Lavender is easy to propagate from seeds and cuttings and will produce dozens of fragrant flower heads per plant every summer.

In late summer, you can’t beat the blouse, bang-on-trend blooms of dahlias that will churn out a continuous flow of flowers right up to the first frosts. If you pot up a packet of tubers right now, the new growth can be used to make fast-growing cuttings, giving you loads of plants for free. A similar deal is the case with microcosmic that will form a growing clump if left to their own devices, providing more and more flowers each year. Both these blooms have an excellent vase life, lasting well over a week indoors.

For More Information:- James Wong

Zinnias a top flower for nectar, color and cut flowers

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Zinnias are the top flower for the San Antonio summer garden. They prosper in the heat and full sun to produce colorful blooms from April 1 to Thanksgiving. Bloom colors include red, yellow, cream, orange, lavender, pink, gold, bicolor and even green. There are a number of different zinnia species on the market and a large selection of hybrids.

Although they are heat tolerant, zinnias are not xeriscape plants. They do best if they are irrigated twice a week all summer with drip irrigation. The other main cultural challenge is powdery mildew. A selling point for hybrids on the retail market is that they are more resistant to mildew than the old fashioned zinnias like California Giant.

The most common zinnia sold at area nurseries is the hybrid Dreamland. It grows to about 16 inches tall and has a tightly packed, mound-shaped 5-inch bloom with bright colors. Lilliput is a small zinnia (8 inches tall) that has a 2-inch bloom.

The old-fashioned varieties, California Giant and Cactus are grown easily from seed to reach 3 feet tall. Some of the dahlia flowered mixes are even taller. All are of the species, Zinnia elegens.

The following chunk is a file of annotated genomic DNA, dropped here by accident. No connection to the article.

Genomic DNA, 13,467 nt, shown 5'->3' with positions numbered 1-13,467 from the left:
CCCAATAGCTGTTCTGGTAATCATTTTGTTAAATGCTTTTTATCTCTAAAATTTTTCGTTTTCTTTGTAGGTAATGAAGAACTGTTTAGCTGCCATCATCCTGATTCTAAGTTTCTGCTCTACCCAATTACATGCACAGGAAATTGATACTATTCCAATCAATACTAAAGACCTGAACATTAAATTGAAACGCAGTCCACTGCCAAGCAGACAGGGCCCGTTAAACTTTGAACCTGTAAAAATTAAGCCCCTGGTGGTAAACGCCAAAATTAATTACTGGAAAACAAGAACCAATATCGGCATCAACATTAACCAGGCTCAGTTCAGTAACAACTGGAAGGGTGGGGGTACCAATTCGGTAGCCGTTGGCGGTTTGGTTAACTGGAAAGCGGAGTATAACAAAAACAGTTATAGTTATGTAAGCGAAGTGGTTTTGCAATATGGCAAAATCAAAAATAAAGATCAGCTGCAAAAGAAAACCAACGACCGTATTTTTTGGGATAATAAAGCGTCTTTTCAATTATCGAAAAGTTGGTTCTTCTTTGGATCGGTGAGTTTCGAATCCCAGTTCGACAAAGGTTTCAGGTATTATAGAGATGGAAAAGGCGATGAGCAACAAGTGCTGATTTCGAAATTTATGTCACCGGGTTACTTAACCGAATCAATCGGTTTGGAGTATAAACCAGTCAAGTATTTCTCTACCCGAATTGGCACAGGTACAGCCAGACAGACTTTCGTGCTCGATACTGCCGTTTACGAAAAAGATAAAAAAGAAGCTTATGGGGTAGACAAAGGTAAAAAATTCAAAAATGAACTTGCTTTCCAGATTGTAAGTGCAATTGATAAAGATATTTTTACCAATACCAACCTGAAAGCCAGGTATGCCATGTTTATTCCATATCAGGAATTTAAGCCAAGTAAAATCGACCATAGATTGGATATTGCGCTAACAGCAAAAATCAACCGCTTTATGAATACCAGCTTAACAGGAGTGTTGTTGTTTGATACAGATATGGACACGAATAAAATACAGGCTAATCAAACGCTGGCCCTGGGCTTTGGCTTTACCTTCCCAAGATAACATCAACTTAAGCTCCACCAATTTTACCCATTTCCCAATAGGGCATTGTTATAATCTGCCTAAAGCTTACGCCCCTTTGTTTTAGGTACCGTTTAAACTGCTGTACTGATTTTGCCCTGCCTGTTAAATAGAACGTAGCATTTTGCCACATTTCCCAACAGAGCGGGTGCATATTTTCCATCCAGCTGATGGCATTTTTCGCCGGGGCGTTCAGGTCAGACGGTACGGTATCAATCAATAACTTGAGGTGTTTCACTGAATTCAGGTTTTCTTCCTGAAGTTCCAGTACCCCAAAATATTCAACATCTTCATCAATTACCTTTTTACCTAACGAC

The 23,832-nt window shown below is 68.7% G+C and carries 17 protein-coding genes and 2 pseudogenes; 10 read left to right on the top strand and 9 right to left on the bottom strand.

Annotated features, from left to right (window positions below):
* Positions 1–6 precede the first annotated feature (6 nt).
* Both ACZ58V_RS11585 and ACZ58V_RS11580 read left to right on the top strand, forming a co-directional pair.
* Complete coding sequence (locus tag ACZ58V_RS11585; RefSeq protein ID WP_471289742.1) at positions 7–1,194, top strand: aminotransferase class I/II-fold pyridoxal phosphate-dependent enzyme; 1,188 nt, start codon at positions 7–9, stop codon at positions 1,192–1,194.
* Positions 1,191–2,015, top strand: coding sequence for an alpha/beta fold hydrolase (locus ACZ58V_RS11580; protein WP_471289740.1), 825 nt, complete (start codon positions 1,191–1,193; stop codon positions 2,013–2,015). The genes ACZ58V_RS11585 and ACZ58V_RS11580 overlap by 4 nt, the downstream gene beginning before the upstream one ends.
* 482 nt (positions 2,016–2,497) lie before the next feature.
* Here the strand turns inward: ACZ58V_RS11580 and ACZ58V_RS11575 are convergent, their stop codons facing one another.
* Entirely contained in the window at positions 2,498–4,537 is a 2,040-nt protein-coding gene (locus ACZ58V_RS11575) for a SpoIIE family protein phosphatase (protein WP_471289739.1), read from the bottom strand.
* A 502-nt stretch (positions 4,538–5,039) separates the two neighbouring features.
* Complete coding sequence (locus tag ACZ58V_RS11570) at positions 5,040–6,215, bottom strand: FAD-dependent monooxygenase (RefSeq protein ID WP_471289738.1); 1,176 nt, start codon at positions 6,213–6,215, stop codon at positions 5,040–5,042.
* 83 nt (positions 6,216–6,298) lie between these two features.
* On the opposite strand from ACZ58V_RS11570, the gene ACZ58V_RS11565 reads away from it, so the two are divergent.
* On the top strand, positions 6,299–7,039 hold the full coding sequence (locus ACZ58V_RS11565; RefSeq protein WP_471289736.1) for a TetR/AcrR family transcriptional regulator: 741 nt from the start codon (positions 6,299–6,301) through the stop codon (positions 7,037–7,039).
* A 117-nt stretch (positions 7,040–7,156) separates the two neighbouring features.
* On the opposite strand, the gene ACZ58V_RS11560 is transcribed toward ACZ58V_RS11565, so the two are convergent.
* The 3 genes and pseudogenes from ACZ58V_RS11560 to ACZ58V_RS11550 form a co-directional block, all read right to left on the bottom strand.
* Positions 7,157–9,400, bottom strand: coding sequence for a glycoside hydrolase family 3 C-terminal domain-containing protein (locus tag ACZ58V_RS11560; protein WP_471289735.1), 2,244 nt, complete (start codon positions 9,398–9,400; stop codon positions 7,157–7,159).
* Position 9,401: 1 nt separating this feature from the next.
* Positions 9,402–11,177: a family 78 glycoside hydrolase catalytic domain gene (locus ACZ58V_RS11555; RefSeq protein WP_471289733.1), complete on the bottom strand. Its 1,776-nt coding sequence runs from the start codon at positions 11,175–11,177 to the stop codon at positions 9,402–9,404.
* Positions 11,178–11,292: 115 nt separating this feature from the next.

Zinnia angustifolia var. linearis is a sprawling, small-flowered zinnia available in yellow, gold and white that is drought tolerant and mildew resistant.

Profusion is a medium-size zinnia that produces more colors and larger blooms than linearis. The variety is a Z. elegens-Z. angustifolia cross which is less susceptible to mildew and more drought tolerant than the Z. elegens varieties.

Each year new colors of Profusion zinnias are available on the market. This year Peterson Brothers wholesale nursery reports that the new color is a red.

Zinnias are a favorite summer annual for a number of reasons beyond the showy blooms.

For More Information:- Calvin Finch

Blue and yellow flowers are a classic colour combination

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A perennial type of veronica, Veronica Mongolian boasts alluring spikes of flowers that are so loved by bees and insects. Perennial veronica aren’t native but were once popular cottage garden plants. Those elegant spires contrast perfectly with the round balls of repeat-flowering roses such as Rosa ‘Absolutely Fabulous’ and if you deadhead them promptly in summer they produce a lovely late flush of blue.

Opposite on the colour wheel, yellow and blue always make each other sing when placed together.

While yellow is forthright and warm and pushes forward, cool blues pull back – drawing the eye deeper into a scene. It’s a ting-and-yang, sweet-sour sort of set-up – opposites creating tension and excitement for the eye.

Yellows are still easy to find in the April garden – mainly from within the daisy family, which are so generous in their flowering. So don’t be snobby about this cheerful colour; go out and grab a pot or two of gold